THE COBBLED STONES OF THE PATH VEERED LEFT and right in a gentle curve. The witch's black dress swept them clean as she moved. Her mask flared to cover the back of her head like some bizarre motorcycle helmet and all I could see was a narrow strip of her dark skin right above the neckline.

A vast herb garden stretched on both sides of us; flowers and grasses were separated in rows, bordered by a dense evergreen hedge in the distance. Basil, yarrow, mint, brilliant red poppies, yellow cornflower, fuzzy bush clover, white umbrellas of elderberry...They never needed to leave the premises to look for wild plants. Most covens used the same herbs in their rituals. Very convenient when the herbs grew right by the gathering place.

My memory claimed that there was a big grassy lawn somewhere here, but beyond the herbal field rose trees, massive dogwoods and oaks tinseled with Spanish moss. The trees looked entirely too old to have grown naturally. I couldn't recall how I knew the lawn had been there, but I remembered it. And the fountains. Many water jets shooting from the ground.

And a woman. A very tall woman who laughed a lot. Her face was a fuzzy blur in my memory.

Derek wrinkled his nose. I glanced at him.

"Animal," he said. "Odd."

"What kind?"

"Not sure."

The trees parted before us, revealing a hill sitting in the middle of a large clearing. More of a kurgan, actually, rising straight up out of the herbs, like a cap of a colossal mushroom. Kudzu and grasses blanketed the hill in a green shroud, but at the very top the bedrock broke through: smooth, polished dark gray marble, tinted with swirls of malachite and flecked with gold.

If I had a marble dome that pretty, I doubt I'd let it get overgrown like that.

The Medusa impersonator circled the hill and stopped. We stopped, too. Ghastek sent the vamp up onto the hill and it perched among the kudzu like some gaunt ghoul.

Derek sneezed.

"Bless you."

He sneezed again, pulled a canteen from his belt and washed his nostrils out.

The guide waited. We stood with her. A light breeze rippled through the tree branches. Birds sang. The sun, highly amused by our presence, did its best to barbecue us.

The vampire sprang straight into the air and landed ten feet behind us. Derek snarled. And sneezed again.

A deep rumble shook the ground. I backed away.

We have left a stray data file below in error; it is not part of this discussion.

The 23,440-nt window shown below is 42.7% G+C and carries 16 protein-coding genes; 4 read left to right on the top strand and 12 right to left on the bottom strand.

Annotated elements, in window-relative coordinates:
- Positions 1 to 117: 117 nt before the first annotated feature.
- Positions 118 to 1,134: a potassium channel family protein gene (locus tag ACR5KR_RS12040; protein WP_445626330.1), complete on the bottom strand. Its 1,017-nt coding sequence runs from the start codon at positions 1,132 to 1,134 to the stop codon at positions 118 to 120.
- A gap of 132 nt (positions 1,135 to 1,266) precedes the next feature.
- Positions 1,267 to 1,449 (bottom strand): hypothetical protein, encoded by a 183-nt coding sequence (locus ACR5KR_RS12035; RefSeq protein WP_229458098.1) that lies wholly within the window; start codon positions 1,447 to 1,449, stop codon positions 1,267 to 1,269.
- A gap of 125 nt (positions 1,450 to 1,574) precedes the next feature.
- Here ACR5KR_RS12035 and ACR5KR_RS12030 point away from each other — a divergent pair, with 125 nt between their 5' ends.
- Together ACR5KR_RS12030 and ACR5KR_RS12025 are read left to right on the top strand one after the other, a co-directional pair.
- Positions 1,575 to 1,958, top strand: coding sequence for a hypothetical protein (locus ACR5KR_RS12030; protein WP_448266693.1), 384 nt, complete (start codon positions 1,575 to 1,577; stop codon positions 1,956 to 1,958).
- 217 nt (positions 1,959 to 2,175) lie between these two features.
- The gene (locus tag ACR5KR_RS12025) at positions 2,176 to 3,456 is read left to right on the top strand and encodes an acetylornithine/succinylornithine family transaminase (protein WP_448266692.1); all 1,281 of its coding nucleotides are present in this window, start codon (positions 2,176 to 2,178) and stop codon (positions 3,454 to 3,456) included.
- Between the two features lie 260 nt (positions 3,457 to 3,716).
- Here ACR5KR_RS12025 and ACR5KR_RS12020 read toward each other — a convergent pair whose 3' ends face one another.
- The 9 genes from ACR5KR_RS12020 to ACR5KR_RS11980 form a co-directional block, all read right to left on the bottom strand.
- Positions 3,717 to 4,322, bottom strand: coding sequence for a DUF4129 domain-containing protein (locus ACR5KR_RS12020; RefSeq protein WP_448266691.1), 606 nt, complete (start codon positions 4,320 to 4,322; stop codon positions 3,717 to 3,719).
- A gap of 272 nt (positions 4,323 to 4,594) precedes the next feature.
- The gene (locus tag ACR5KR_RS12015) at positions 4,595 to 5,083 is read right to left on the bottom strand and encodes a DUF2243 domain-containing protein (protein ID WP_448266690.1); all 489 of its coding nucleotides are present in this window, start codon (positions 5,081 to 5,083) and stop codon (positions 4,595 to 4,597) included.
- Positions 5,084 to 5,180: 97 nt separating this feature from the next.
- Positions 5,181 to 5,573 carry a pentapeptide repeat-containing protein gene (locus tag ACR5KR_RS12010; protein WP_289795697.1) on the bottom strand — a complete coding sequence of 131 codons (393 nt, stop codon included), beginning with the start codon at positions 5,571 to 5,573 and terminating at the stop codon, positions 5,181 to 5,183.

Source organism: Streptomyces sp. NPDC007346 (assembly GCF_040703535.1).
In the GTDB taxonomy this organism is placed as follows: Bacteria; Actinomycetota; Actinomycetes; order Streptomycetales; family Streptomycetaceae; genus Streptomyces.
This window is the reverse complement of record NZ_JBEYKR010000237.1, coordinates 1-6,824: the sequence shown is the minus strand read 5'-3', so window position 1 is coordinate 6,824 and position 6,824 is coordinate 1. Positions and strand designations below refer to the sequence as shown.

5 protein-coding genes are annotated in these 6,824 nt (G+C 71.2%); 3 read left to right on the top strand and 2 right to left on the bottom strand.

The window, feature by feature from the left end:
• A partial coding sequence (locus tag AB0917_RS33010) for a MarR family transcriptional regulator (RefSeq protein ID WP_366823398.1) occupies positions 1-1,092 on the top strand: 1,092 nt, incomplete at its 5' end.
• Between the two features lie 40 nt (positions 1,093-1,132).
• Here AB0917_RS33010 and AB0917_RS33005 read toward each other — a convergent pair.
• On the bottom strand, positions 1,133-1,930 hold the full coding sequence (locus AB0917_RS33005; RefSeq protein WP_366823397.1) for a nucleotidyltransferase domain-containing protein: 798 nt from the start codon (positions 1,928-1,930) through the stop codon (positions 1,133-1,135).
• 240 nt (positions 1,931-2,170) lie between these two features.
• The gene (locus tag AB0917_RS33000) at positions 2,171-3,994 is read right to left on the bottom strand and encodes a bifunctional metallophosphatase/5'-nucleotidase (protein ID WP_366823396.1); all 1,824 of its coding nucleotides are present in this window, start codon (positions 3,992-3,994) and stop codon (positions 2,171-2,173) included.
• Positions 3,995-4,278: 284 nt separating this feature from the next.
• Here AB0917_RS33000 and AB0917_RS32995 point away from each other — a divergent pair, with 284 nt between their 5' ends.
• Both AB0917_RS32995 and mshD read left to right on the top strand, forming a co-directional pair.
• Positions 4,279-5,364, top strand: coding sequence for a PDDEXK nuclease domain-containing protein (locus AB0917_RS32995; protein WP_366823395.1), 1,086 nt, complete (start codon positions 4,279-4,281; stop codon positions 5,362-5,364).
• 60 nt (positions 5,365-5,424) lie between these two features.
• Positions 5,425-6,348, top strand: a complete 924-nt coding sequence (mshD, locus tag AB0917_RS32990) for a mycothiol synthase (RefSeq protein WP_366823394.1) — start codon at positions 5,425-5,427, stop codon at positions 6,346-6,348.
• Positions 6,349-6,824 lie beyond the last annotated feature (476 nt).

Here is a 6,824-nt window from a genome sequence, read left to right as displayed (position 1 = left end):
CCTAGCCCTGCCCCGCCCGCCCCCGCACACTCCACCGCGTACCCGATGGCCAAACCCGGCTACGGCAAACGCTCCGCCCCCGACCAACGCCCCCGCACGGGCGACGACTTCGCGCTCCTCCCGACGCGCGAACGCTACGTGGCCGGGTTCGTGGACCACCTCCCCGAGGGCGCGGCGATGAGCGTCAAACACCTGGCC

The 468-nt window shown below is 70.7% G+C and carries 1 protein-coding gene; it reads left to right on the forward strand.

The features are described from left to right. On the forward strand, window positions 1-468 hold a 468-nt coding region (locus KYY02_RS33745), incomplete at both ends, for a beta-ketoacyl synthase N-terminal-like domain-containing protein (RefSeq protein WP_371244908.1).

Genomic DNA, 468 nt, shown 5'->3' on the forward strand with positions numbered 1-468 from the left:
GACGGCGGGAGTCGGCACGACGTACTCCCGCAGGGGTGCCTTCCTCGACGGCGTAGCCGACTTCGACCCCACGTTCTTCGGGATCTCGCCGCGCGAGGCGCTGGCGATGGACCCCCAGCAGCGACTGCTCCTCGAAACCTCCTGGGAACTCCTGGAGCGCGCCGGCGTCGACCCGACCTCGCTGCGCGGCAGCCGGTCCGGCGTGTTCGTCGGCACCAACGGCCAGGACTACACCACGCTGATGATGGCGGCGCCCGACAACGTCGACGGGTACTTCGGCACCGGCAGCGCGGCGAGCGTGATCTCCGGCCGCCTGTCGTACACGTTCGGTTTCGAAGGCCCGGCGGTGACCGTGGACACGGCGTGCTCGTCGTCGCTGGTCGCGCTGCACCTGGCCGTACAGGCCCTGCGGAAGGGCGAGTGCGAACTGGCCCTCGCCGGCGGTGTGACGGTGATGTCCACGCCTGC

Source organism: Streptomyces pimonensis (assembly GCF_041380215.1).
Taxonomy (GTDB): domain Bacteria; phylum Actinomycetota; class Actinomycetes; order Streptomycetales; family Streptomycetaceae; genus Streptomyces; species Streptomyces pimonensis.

The grassy soil fell away in heavy slabs. The hill quaked and crept up, higher, higher. A colossal brown head emerged from underneath the kudzu, the flesh hanging from it in wrinkled folds. Two eyes stared at me, black and shining like two giant chunks of anthracite.

A tortoise.

I quested: not a shiver of magic. No scent of burning grasses associated with illusion. It was an actual living tortoise.

The curve of the gargantuan mouth widened. The jaws opened and a black maw gaped before us. I braced for a wave of turtle breath, but no discernible scents emanated from the mouth. The mother of all tortoises rested her chin on the grass and held the pose.

Okay, now I'd seen everything.

Our guide bowed her head and pointed into the tortoise.

"In there?"

She nodded.

"You want us to go into the tortoise?"

Another nod.

"It's alive."

Another nod.

"No." Derek sneezed again.

"I must say it's a bit irregular." Ghastek's voice vibrated with excitement. It's easy to be deliriously happy about investigating something, when you're in no danger of being swallowed.

I glanced at the vamp. "How fast can you rip it apart if it eats us?"

"The shell is quite thick. We'd have to exit back through the neck. If it withdraws its head, we'll have to carve through a lot of flesh."

"In other words, if it eats us, we're screwed."

"Crude but accurate."

I faced the guide. "Are you coming with us?"

She shook her head.

Nice plan. Take the gullible outsiders, walk them around for a bit, then feed them to the giant tortoise. The tortoise is full, the outsiders are dealt with, and everybody's happy.

"Derek, what do you smell?"

He stepped forward, took a deep breath, and doubled over in a sneezing fit. My werewolf was allergic to tortoises. Why me?

"Anything sour? Animal breath?"

He shook his head. "Water. And flowers."

I pointed my blade at the guide. "If it eats us, I'll kill it, and then I'll find you."

The guide nodded again. She didn't take a step back and flee in horror. Perhaps I just wasn't scary enough. Maybe I should invest in some horns or fangs.

"I'm going in. You two are welcome to stay outside." I bent my back and took a step into the tortoise's mouth.